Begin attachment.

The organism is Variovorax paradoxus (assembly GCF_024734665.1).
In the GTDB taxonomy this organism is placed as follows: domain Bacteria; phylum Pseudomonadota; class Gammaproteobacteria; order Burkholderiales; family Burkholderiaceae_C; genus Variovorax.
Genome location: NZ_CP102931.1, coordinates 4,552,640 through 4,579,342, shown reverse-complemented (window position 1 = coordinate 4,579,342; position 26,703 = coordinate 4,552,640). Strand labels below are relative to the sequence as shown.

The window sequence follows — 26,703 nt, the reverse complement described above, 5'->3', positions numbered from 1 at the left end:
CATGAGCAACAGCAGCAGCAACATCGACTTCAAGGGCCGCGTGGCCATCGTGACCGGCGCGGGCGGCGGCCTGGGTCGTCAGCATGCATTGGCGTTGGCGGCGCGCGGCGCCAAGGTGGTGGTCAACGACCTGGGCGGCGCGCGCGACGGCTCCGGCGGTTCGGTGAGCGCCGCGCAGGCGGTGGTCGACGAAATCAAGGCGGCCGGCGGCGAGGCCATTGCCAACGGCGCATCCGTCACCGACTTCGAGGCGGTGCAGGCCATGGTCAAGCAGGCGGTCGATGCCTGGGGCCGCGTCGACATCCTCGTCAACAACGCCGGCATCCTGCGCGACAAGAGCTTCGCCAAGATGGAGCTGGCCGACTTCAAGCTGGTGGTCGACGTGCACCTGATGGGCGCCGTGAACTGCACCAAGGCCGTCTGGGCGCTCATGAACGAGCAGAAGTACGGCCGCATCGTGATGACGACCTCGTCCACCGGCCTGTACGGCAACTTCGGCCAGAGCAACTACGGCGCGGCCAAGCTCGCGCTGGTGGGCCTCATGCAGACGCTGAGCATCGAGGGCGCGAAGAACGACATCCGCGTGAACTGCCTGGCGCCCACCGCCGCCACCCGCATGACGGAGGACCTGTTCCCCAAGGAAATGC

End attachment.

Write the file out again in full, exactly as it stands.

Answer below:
The organism is Variovorax paradoxus (assembly GCF_024734665.1).
In the GTDB taxonomy this organism is placed as follows: domain Bacteria; phylum Pseudomonadota; class Gammaproteobacteria; order Burkholderiales; family Burkholderiaceae_C; genus Variovorax.
Genome location: NZ_CP102931.1, coordinates 4,552,640 through 4,579,342, shown reverse-complemented (window position 1 = coordinate 4,579,342; position 26,703 = coordinate 4,552,640). Strand labels below are relative to the sequence as shown.

The window sequence follows — 26,703 nt, the reverse complement described above, 5'->3', positions numbered from 1 at the left end:
CATGAGCAACAGCAGCAGCAACATCGACTTCAAGGGCCGCGTGGCCATCGTGACCGGCGCGGGCGGCGGCCTGGGTCGTCAGCATGCATTGGCGTTGGCGGCGCGCGGCGCCAAGGTGGTGGTCAACGACCTGGGCGGCGCGCGCGACGGCTCCGGCGGTTCGGTGAGCGCCGCGCAGGCGGTGGTCGACGAAATCAAGGCGGCCGGCGGCGAGGCCATTGCCAACGGCGCATCCGTCACCGACTTCGAGGCGGTGCAGGCCATGGTCAAGCAGGCGGTCGATGCCTGGGGCCGCGTCGACATCCTCGTCAACAACGCCGGCATCCTGCGCGACAAGAGCTTCGCCAAGATGGAGCTGGCCGACTTCAAGCTGGTGGTCGACGTGCACCTGATGGGCGCCGTGAACTGCACCAAGGCCGTCTGGGCGCTCATGAACGAGCAGAAGTACGGCCGCATCGTGATGACGACCTCGTCCACCGGCCTGTACGGCAACTTCGGCCAGAGCAACTACGGCGCGGCCAAGCTCGCGCTGGTGGGCCTCATGCAGACGCTGAGCATCGAGGGCGCGAAGAACGACATCCGCGTGAACTGCCTGGCGCCCACCGCCGCCACCCGCATGACGGAGGACCTGTTCCCCAAGGAAATGC